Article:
5. Create Action Plans and Timelines. Action planning typically includes deciding who is going to do what and by when and in what order for the organization to reach its strategic goals.
  6. Write the Plan. Complicated plans will collect dust on a shelf. A simple, user-friendly format will encourage those responsible for implementation to refer to it frequently.
  7. Implement the Plan. This is often where things fall apart so it’s imperative to specify the plan’s implementation roles and responsibilities with clear action plans for at least the first 90 days. Also, integrating the plan’s goals and objectives into performance reviews creates a powerful incentive.
  8. Evaluate and Monitor the Plan. Strategies are not set in stone and can be modified based on progress made, obstacles encountered, and the changing environment.

Paving a path is a key ingredient to business success. As Jack Kinder said, “High achievement always takes place in the framework of high expectation.”





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How to create an invoice #starting #a #small #business

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How to create an invoice

Last Updated: 7 July 2016

If you re providing a tax invoice, there are some things you need to include on it for it to be valid. Ensuring your invoices are correct and complete will help you claim your full tax entitlement.

Custom designed invoices

Voluntary standards apply to the layout of tax invoices to help make it easier for your customers to locate important information. If you plan on creating a custom design for your invoice, it s recommended that you follow these voluntary standards as a guide.

Features such as business logos, paper colour, font style, advertising and other additional content on your invoices are not affected by these voluntary standards.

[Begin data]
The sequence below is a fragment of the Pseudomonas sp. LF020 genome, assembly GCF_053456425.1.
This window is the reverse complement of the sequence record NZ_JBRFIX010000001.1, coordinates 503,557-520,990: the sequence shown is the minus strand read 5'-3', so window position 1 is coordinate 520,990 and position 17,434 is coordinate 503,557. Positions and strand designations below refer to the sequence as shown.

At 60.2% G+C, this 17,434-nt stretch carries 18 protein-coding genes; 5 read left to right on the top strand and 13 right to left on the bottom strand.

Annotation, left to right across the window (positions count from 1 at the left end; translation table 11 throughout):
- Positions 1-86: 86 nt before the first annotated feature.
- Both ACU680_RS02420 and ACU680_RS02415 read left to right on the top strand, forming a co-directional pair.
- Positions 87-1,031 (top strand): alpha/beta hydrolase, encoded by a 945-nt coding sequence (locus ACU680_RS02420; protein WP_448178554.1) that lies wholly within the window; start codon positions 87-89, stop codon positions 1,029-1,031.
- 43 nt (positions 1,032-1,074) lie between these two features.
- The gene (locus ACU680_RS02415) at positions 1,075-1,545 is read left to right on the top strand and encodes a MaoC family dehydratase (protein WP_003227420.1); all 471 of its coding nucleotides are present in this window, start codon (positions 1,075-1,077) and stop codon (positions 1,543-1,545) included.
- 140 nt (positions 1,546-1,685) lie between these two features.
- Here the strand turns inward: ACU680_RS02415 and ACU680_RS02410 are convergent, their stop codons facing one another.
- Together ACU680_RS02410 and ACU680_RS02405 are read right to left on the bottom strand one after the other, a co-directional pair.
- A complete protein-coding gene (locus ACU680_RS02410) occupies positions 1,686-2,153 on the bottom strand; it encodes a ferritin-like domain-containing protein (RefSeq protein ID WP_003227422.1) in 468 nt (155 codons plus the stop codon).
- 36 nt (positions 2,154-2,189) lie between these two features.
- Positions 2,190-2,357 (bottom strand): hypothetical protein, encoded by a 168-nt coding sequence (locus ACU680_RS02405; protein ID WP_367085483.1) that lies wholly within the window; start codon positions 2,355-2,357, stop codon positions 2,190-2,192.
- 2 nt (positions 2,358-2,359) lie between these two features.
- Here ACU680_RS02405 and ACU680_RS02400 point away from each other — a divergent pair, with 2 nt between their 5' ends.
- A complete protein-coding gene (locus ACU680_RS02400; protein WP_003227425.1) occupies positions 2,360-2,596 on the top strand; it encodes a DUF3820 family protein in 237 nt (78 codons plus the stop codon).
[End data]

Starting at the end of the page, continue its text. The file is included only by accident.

For regular invoices (not tax invoices), it s recommended that you also use these standards as a guide, though you re not required to do so.

What to include in a tax invoice

Tax invoices must include at least seven pieces of information to be valid. Depending on the value of the invoice and what was sold, there may be more requirements.

For sales of less than $1 000, the seven details are:

  1. The words Tax Invoice must be used preferably at the top.
  2. Your identity as the seller, such as your business name or trading name. Contact details are optional, but recommended.
  3. Your ABN or ACN.
  4. The date the tax invoice was created.
  5. A brief description of the items sold, including quantity and price.
  6. The GST amount (if any) payable. You can display GST for each item in a separate column, or within the total price. If you choose not to display it separately, use a statement such as Total includes GST as this is needed for the next detail.
  7. The extent to which each item sold includes GST. You ll meet this requirement if you either:
    • show the GST amount for each item
    • clearly state that the total price includes GST.